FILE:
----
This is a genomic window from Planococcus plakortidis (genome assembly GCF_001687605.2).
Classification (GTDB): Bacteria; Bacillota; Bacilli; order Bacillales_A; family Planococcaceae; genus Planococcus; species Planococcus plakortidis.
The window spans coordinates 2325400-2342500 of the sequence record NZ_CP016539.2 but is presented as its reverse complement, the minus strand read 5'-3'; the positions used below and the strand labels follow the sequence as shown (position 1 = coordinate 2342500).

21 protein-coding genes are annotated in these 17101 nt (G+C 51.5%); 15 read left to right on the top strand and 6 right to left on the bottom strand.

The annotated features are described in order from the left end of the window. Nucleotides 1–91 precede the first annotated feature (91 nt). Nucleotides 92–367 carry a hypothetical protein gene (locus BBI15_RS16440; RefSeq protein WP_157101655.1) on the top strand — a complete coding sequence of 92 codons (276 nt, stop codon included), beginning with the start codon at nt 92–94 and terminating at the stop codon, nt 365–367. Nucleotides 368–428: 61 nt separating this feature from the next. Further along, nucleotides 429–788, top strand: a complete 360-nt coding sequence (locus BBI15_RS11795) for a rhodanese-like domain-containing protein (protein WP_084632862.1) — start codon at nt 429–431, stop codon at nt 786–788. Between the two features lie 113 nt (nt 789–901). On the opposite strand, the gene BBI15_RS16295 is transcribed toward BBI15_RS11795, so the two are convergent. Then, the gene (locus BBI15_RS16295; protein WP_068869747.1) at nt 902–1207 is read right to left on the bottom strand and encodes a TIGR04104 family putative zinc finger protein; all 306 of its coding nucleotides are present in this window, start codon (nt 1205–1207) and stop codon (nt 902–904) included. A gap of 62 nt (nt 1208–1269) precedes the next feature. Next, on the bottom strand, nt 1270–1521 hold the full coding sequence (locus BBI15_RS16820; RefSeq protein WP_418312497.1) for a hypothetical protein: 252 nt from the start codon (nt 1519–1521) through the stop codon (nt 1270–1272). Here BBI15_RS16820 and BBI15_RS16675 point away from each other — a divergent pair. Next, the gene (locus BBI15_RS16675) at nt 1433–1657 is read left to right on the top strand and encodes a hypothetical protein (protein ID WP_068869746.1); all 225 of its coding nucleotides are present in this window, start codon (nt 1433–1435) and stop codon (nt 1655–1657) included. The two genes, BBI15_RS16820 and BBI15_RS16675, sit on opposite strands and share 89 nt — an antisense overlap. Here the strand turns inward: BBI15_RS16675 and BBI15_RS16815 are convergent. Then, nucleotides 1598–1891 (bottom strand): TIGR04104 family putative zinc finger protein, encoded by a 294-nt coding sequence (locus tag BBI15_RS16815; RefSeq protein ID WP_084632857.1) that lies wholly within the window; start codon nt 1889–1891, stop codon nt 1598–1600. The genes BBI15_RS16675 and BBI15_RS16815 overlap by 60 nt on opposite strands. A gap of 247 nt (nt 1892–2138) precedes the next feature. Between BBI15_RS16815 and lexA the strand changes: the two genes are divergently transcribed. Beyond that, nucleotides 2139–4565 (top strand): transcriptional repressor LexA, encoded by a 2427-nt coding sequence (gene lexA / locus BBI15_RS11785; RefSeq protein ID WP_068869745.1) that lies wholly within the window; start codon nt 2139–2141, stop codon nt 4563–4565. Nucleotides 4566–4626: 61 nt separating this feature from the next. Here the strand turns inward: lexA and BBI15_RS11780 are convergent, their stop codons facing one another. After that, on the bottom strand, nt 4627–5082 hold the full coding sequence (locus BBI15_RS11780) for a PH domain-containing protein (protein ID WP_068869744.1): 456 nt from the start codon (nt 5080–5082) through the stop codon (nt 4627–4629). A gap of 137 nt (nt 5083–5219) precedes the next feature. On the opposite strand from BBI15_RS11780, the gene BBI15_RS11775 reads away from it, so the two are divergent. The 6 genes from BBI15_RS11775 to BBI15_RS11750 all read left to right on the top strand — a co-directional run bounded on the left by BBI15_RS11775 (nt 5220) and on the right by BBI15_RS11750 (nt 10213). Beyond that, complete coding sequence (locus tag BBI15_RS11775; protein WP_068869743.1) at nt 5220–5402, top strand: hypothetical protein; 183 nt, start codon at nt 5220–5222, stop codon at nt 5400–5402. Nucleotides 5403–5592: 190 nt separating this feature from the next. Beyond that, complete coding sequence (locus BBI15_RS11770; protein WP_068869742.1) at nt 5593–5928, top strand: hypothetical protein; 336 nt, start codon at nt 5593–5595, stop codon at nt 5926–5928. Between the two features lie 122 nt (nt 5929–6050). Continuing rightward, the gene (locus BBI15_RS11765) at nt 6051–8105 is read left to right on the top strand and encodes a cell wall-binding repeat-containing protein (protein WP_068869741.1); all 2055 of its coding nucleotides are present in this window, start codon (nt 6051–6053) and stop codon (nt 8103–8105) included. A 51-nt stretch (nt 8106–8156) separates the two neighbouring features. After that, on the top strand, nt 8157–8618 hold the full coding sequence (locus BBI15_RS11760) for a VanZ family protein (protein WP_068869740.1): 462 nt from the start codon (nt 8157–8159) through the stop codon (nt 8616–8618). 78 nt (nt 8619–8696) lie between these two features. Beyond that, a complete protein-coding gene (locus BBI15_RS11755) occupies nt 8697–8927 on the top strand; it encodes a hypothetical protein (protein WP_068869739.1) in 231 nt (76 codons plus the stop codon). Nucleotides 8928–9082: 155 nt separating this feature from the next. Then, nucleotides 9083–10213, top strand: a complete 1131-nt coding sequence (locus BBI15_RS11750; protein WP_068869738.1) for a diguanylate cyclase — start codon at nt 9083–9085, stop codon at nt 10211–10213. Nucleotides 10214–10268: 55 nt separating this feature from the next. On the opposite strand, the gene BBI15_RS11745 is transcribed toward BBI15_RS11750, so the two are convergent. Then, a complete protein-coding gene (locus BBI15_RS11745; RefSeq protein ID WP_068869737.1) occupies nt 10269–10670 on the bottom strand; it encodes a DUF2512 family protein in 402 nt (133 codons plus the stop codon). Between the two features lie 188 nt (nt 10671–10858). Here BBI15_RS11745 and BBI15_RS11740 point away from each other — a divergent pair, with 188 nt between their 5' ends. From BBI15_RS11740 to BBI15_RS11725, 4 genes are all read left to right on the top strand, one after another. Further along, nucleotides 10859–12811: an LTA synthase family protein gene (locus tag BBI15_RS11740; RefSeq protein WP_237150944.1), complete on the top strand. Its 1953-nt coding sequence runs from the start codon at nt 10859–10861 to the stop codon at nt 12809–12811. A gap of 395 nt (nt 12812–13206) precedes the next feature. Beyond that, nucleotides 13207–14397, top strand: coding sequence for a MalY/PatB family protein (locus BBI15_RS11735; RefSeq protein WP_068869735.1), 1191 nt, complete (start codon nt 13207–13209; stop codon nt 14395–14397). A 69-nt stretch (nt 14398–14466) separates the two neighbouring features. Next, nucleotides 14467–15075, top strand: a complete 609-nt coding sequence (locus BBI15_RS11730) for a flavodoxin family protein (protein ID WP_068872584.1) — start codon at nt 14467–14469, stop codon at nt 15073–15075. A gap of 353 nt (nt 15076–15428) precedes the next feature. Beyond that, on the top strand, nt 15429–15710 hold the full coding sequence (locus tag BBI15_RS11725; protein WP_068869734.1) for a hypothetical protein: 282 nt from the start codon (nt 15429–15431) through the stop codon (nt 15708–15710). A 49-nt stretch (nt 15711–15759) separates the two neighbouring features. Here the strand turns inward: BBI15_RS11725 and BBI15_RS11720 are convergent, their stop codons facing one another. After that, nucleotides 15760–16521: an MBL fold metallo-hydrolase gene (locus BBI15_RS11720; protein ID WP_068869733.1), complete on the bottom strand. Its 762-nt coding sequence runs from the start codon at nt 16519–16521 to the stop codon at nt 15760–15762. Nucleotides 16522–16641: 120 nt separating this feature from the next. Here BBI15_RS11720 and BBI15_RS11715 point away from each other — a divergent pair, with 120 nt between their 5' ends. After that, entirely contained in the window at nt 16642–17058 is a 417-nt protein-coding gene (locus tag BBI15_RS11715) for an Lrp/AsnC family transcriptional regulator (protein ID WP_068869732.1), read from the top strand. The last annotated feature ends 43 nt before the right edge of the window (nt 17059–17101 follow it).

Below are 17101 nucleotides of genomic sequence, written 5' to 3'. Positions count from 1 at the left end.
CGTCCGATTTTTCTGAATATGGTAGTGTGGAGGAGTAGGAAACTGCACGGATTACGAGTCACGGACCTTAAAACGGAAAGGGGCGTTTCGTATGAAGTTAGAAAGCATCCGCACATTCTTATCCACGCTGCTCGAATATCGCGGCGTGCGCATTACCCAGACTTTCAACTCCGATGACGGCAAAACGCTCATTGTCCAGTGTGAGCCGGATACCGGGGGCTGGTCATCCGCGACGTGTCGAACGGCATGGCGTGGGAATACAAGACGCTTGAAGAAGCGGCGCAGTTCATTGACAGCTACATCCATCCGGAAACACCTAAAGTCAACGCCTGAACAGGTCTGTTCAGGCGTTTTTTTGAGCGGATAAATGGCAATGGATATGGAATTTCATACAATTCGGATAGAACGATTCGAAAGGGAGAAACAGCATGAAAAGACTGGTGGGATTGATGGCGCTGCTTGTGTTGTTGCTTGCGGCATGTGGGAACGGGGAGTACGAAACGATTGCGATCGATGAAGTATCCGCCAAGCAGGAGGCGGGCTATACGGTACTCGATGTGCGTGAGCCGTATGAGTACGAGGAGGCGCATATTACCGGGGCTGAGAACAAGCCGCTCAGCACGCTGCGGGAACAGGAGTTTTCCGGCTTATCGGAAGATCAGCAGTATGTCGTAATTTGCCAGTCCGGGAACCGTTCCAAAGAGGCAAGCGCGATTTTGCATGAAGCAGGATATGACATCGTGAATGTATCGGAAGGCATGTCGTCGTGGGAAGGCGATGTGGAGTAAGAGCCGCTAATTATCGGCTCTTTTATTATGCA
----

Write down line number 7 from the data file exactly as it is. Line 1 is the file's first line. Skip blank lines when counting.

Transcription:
CGTCCGATTTTTCTGAATATGGTAGTGTGGAGGAGTAGGAAACTGCACGGATTACGAGTCACGGACCTTAAAACGGAAAGGGGCGTTTCGTATGAAGTTAGAAAGCATCCGCACATTCTTATCCACGCTGCTCGAATATCGCGGCGTGCGCATTACCCAGACTTTCAACTCCGATGACGGCAAAACGCTCATTGTCCAGTGTGAGCCGGATACCGGGGGCTGGTCATCCGCGACGTGTCGAACGGCATGGCGTGGGAATACAAGACGCTTGAAGAAGCGGCGCAGTTCATTGACAGCTACATCCATCCGGAAACACCTAAAGTCAACGCCTGAACAGGTCTGTTCAGGCGTTTTTTTGAGCGGATAAATGGCAATGGATATGGAATTTCATACAATTCGGATAGAACGATTCGAAAGGGAGAAACAGCATGAAAAGACTGGTGGGATTGATGGCGCTGCTTGTGTTGTTGCTTGCGGCATGTGGGAACGGGGAGTACGAAACGATTGCGATCGATGAAGTATCCGCCAAGCAGGAGGCGGGCTATACGGTACTCGATGTGCGTGAGCCGTATGAGTACGAGGAGGCGCATATTACCGGGGCTGAGAACAAGCCGCTCAGCACGCTGCGGGAACAGGAGTTTTCCGGCTTATCGGAAGATCAGCAGTATGTCGTAATTTGCCAGTCCGGGAACCGTTCCAAAGAGGCAAGCGCGATTTTGCATGAAGCAGGATATGACATCGTGAATGTATCGGAAGGCATGTCGTCGTGGGAAGGCGATGTGGAGTAAGAGCCGCTAATTATCGGCTCTTTTATTATGCA